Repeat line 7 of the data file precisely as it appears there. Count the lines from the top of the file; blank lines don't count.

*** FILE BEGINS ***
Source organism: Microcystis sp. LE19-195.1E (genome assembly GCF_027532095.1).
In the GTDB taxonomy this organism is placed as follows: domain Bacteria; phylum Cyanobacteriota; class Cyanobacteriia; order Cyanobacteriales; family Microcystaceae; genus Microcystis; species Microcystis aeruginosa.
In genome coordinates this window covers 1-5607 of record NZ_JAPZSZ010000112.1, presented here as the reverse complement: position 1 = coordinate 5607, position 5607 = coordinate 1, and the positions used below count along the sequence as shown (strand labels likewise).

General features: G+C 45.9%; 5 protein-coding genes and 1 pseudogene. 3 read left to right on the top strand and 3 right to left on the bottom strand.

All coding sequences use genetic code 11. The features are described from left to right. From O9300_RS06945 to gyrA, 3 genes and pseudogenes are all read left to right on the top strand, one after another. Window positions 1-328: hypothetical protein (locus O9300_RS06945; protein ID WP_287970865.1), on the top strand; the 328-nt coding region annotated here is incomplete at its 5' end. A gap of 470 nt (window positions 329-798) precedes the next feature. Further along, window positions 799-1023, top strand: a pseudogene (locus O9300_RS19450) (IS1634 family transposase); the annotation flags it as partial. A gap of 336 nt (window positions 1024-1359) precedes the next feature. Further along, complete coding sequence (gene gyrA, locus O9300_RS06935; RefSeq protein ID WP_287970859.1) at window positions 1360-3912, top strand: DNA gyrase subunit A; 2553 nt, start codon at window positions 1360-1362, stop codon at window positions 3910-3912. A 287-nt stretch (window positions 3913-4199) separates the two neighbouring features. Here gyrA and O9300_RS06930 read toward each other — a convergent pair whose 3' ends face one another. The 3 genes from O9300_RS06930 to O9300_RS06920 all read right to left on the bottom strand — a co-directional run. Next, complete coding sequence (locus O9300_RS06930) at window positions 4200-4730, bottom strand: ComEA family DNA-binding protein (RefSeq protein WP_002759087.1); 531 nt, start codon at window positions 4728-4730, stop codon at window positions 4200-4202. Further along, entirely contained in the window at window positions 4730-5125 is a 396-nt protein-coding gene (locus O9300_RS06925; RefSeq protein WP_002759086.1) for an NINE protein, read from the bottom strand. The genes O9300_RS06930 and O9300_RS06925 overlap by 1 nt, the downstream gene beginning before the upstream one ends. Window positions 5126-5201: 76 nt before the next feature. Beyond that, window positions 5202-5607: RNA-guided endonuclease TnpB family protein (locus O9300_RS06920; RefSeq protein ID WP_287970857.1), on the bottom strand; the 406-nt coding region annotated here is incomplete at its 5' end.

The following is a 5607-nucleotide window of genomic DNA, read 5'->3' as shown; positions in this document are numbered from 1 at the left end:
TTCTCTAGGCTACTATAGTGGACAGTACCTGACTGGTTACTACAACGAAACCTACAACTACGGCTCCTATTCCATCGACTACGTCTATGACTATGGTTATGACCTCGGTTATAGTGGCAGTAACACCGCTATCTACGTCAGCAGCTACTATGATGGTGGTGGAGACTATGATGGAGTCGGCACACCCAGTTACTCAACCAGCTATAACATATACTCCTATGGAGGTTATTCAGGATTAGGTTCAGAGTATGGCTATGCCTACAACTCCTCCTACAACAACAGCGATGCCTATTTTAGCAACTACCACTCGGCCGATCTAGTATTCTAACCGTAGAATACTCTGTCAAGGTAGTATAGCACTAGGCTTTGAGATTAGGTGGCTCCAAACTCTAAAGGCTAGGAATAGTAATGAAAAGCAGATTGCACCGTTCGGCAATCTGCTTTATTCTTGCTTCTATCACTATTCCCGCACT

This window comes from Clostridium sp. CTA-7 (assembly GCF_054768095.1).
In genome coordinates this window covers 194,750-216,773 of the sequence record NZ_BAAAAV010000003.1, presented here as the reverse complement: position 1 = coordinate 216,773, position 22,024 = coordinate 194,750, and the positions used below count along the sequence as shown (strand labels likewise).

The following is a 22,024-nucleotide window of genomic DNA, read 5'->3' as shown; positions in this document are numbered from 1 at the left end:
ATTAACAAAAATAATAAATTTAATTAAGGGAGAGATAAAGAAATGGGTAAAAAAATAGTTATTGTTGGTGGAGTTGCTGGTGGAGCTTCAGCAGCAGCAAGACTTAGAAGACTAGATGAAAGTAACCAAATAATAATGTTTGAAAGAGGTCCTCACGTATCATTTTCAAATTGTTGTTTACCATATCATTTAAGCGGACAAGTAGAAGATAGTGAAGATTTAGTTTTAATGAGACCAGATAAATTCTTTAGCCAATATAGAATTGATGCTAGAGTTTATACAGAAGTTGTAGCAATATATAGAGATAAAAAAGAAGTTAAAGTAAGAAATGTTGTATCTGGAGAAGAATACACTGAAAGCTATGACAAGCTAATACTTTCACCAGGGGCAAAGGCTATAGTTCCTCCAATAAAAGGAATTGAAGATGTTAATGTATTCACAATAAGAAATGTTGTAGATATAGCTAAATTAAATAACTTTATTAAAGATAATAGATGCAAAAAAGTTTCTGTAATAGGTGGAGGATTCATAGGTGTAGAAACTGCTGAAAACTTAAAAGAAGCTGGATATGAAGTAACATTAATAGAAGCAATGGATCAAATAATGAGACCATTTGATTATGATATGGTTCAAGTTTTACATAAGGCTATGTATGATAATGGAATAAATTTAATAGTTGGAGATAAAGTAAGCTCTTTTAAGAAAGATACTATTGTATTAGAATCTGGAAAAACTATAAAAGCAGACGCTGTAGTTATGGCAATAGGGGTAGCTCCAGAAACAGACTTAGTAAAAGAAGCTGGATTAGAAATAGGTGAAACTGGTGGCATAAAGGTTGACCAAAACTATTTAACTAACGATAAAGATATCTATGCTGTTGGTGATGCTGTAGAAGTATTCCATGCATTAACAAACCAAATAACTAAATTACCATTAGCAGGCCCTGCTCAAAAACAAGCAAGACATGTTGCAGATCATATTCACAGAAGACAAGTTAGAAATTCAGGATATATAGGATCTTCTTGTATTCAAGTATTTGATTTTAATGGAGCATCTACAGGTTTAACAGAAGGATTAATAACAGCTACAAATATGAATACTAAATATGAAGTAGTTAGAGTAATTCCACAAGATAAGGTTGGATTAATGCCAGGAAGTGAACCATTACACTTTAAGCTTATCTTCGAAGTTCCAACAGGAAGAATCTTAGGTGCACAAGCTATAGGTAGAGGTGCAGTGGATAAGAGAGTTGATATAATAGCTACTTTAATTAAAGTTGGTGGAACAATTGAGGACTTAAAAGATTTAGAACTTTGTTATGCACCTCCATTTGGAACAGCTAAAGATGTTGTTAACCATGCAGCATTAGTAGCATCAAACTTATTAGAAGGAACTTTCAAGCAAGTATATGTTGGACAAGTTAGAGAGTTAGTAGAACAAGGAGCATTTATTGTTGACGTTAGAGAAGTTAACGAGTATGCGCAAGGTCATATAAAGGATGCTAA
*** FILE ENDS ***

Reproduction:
TTCTCTAGGCTACTATAGTGGACAGTACCTGACTGGTTACTACAACGAAACCTACAACTACGGCTCCTATTCCATCGACTACGTCTATGACTATGGTTATGACCTCGGTTATAGTGGCAGTAACACCGCTATCTACGTCAGCAGCTACTATGATGGTGGTGGAGACTATGATGGAGTCGGCACACCCAGTTACTCAACCAGCTATAACATATACTCCTATGGAGGTTATTCAGGATTAGGTTCAGAGTATGGCTATGCCTACAACTCCTCCTACAACAACAGCGATGCCTATTTTAGCAACTACCACTCGGCCGATCTAGTATTCTAACCGTAGAATACTCTGTCAAGGTAGTATAGCACTAGGCTTTGAGATTAGGTGGCTCCAAACTCTAAAGGCTAGGAATAGTAATGAAAAGCAGATTGCACCGTTCGGCAATCTGCTTTATTCTTGCTTCTATCACTATTCCCGCACT